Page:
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postheadericon Pheasant hunting with dogs – making best use of hunting dogs

Pheasant Hunting With Dogs – Making Best Use Of Hunting Dogs!

Owning a hunting dog isn’t something to be taken lightly. These dogs require a lot of responsibility if they are to be kept in top shape. When choosing a hunting dog, be sure that all of it’s vaccines are up to date, and that the dog has either experience itself with hunting, or it’s parents are proven hunters. The last thing, and maybe the most important when choosing a hunting dog, is to look for a good companion. A hunting dog should be loyal and friendly, and should like to please it’s master. Many hunters consider the addition of a hunting dog a priceless component to their hunt.

The one thing that sets a hunting dog apart from a family pet is it’s need to hunt. The dog, more often that not, has been bred for generations to be number one at it’s game, so getting a hunting dog and using only a part of the year during hunting season is a big mistake. Not only will the dog cause a lot of problems for the hunter with it’s unbridled energy, but it will be very unhappy. To keep your dog exercised in the off season, it’s best to try to mimic the conditions it will find out in the field. If hunting waterfowl, exercise your dog in wet areas or take him swimming. This will not only keep the dog accustomed to hunting conditions, but it will allow his muscles to acclimate to the type of exercise required come hunting season. Jogging and running are also great ways to keep your dog in top physical shape.

Another essential responsibility with a hunting dog is keeping it’s vaccines up to date. Often during hunting season dogs will encounter other dogs, along with many viruses and bacteria it could encounter in the wild. Having your dog vaccinated will protect it from many things it could come into contact with; specific things to vaccinate for are giardia and parvovirus. Booster shots will also be necessary for the immune system. Another thing a hunter can do to keep his hunting dog in good shape is a healthy diet; high protein diets are a great energy source.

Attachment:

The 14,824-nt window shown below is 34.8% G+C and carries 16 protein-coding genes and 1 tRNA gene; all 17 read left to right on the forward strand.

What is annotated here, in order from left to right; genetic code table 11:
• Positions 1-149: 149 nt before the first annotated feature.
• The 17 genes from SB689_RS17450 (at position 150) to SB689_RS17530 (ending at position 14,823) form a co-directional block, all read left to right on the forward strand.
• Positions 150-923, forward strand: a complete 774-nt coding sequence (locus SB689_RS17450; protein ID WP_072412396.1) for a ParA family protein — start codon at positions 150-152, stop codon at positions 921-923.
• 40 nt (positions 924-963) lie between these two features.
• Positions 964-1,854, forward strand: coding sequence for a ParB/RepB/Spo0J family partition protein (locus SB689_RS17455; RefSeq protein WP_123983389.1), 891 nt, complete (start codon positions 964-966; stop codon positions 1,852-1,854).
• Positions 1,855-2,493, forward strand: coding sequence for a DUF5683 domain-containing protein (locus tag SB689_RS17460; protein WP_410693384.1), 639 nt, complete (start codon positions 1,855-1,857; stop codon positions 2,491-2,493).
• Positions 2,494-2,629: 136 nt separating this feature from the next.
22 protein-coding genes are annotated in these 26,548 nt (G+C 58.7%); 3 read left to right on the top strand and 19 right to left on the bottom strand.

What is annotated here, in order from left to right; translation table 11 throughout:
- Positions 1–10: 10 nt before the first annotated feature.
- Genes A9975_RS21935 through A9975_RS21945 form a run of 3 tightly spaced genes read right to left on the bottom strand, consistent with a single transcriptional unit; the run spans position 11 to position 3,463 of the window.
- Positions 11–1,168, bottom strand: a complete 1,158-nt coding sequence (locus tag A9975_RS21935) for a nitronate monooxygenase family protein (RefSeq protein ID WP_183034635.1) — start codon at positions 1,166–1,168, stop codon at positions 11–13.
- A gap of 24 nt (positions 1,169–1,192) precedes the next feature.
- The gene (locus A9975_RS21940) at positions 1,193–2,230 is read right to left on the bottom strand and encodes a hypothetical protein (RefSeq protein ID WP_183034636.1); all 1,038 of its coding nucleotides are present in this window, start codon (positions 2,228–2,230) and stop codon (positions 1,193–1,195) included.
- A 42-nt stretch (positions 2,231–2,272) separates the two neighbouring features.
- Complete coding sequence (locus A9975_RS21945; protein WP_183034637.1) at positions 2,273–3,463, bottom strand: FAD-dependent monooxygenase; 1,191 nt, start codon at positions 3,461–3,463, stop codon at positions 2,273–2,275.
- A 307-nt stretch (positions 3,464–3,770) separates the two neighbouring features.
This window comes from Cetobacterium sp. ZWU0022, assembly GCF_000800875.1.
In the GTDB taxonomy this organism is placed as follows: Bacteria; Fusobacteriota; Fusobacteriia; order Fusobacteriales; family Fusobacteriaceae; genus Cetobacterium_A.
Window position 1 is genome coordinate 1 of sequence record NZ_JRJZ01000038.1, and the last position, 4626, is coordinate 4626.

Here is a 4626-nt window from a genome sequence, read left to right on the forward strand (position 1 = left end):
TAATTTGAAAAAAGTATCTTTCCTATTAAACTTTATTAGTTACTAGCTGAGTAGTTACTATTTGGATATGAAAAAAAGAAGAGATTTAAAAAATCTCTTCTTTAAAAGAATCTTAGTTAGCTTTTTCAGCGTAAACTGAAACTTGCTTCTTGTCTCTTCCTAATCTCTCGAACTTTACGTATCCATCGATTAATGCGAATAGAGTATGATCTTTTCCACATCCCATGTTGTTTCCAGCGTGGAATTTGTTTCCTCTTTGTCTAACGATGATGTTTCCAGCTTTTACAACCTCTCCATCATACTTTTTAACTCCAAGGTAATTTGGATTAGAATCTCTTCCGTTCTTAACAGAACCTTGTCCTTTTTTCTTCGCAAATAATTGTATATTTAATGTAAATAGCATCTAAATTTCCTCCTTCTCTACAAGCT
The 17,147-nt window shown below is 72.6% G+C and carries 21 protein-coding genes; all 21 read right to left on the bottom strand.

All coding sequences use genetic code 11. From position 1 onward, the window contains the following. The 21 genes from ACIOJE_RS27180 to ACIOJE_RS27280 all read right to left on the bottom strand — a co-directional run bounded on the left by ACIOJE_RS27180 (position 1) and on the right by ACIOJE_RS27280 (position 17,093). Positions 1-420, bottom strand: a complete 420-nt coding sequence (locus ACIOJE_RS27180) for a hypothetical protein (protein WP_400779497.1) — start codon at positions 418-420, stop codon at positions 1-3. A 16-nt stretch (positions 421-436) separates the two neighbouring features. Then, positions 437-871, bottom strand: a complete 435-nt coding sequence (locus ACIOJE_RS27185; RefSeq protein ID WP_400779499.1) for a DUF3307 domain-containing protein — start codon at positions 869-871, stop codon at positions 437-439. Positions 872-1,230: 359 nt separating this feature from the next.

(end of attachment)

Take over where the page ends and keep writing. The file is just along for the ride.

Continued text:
The whole purpose of the pheasant hunting dog is to retrieve lost and wounded birds in the wild. The dog will save the hunter much time, and much energy. He will use his highly sensitive nose to track the kill, and many hunters find the use of a hunting dog invaluable. Keeping your best hunting companion in superior health will ensure a bond for many hunting seasons to come.

postheadericon Deer hunting magazines – top 4 best selling magazines

Deer Hunting Magazines – Top 4 Best Selling Magazines!

There are several publications available from a variety of different publishers that cater to the deer hunter. Some monthly magazines are aimed strictly at deer, while others focus on hunting in general. Before spending hard-earned money on a subscription, do some homework and get familiar with the options to find the best one for you.

Deer and Deer Hunting
This magazine is strictly for deer hunting. Once and a while there may be a feature breaking away from the main topic, but the magazine is usually geared strictly for the deer hunter. The magazine has excellent contributors providing all sorts of different information. Hunters frequently send in their tips and stories about hunts that they find could be helpful to other hunters. The magazine also features articles about different species of deer and their various habits, and reviews on the latest equipment available. Deer and Deer Hunting Magazine is one of the most complete publications available for hunters across the country.

North American Whitetail